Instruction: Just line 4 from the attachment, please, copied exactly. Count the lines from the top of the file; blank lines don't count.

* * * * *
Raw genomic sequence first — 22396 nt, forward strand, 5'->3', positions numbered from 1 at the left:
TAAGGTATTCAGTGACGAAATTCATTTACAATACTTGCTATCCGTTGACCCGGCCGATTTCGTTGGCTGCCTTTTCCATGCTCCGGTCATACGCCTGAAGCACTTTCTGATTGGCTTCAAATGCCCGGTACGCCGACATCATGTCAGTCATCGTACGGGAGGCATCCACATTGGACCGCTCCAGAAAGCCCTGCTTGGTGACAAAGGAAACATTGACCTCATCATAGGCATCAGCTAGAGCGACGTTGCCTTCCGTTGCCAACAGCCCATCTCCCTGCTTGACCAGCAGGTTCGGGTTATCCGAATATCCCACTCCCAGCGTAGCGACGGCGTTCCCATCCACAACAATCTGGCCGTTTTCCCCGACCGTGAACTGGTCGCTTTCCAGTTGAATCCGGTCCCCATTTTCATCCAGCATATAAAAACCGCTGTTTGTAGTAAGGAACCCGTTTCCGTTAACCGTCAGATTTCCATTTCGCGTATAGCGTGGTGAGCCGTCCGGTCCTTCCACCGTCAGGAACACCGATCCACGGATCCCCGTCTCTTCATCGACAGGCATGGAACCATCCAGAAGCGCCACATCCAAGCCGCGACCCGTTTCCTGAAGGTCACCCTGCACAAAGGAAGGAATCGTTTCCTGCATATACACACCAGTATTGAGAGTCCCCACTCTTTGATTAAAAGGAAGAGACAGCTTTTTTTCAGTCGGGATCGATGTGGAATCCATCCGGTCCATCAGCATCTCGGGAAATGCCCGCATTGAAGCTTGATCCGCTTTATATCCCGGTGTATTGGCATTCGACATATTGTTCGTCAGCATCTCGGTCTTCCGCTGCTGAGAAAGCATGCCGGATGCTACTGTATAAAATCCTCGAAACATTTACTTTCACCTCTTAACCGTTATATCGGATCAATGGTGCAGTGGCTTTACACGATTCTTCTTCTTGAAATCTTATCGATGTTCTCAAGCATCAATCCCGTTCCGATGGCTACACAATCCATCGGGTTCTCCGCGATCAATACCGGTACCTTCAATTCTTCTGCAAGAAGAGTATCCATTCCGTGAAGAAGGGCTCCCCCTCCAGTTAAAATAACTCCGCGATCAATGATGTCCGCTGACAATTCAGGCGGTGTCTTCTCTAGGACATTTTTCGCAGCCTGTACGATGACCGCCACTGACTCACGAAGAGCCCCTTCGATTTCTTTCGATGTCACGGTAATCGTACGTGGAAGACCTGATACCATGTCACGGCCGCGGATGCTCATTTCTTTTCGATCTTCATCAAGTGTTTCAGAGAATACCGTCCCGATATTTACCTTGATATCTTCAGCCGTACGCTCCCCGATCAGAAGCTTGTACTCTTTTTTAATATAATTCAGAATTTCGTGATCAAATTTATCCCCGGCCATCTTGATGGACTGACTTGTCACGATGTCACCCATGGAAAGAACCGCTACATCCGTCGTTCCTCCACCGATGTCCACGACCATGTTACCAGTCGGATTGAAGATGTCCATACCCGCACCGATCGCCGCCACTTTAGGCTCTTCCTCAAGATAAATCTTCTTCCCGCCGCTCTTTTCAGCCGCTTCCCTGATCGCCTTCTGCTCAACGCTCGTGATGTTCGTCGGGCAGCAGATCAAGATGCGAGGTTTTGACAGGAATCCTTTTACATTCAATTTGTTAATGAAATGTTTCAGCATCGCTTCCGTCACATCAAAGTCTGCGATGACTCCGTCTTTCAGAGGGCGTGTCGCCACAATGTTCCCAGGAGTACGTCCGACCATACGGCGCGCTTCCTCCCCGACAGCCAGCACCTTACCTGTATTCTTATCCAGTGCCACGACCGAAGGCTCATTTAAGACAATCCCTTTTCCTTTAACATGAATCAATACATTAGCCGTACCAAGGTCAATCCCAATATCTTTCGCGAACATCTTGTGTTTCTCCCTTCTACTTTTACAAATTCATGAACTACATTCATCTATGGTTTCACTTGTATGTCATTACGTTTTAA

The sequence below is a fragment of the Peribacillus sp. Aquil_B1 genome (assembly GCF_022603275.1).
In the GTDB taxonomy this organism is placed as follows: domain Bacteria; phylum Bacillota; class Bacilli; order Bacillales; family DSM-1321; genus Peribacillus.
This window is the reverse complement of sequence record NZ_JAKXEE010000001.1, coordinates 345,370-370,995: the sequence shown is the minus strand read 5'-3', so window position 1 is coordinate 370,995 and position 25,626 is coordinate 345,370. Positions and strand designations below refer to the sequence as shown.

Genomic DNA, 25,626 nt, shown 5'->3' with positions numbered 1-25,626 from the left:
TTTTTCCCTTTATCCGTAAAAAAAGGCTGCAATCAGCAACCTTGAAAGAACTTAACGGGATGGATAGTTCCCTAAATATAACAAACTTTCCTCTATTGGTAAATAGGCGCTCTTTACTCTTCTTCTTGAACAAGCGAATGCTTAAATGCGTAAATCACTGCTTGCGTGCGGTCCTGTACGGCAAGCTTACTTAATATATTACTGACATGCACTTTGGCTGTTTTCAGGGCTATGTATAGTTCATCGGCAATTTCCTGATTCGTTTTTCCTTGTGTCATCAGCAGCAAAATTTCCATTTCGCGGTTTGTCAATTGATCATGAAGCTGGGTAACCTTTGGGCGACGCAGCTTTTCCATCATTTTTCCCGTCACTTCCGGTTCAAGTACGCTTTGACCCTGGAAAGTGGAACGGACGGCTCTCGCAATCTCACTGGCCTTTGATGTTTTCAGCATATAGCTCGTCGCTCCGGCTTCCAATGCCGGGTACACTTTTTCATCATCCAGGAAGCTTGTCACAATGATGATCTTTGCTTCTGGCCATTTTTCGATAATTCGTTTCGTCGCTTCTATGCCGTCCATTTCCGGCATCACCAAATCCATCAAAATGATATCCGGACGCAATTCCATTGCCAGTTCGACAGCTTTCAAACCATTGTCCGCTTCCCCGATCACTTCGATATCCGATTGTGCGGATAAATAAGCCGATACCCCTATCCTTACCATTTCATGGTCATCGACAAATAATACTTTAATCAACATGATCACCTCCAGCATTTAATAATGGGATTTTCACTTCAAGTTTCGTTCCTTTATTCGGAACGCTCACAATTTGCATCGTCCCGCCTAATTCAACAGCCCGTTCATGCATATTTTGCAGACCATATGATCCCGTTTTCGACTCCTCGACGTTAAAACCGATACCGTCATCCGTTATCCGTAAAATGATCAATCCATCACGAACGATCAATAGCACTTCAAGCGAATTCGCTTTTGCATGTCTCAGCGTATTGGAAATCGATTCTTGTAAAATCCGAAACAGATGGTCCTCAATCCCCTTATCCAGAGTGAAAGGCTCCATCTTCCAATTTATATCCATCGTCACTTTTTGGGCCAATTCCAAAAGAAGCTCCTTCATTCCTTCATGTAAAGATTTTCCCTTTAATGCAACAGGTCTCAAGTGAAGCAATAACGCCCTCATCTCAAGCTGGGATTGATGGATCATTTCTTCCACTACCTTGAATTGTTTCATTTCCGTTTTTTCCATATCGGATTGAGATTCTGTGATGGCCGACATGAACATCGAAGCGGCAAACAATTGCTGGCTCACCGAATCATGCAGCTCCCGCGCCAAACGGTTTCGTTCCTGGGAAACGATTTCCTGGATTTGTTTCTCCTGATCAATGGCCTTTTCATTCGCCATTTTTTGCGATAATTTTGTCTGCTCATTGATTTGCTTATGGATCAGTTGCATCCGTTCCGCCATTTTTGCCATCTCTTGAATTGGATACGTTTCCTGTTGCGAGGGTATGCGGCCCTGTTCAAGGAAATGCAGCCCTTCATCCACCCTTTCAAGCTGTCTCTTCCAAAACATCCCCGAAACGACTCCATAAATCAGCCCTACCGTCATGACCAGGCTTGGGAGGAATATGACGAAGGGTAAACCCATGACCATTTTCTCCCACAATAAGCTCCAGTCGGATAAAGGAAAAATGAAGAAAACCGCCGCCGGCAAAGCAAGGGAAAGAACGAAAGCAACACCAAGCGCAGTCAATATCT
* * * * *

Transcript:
In the GTDB taxonomy this organism is placed as follows: domain Bacteria; phylum Bacillota; class Bacilli; order Bacillales; family DSM-1321; genus Peribacillus.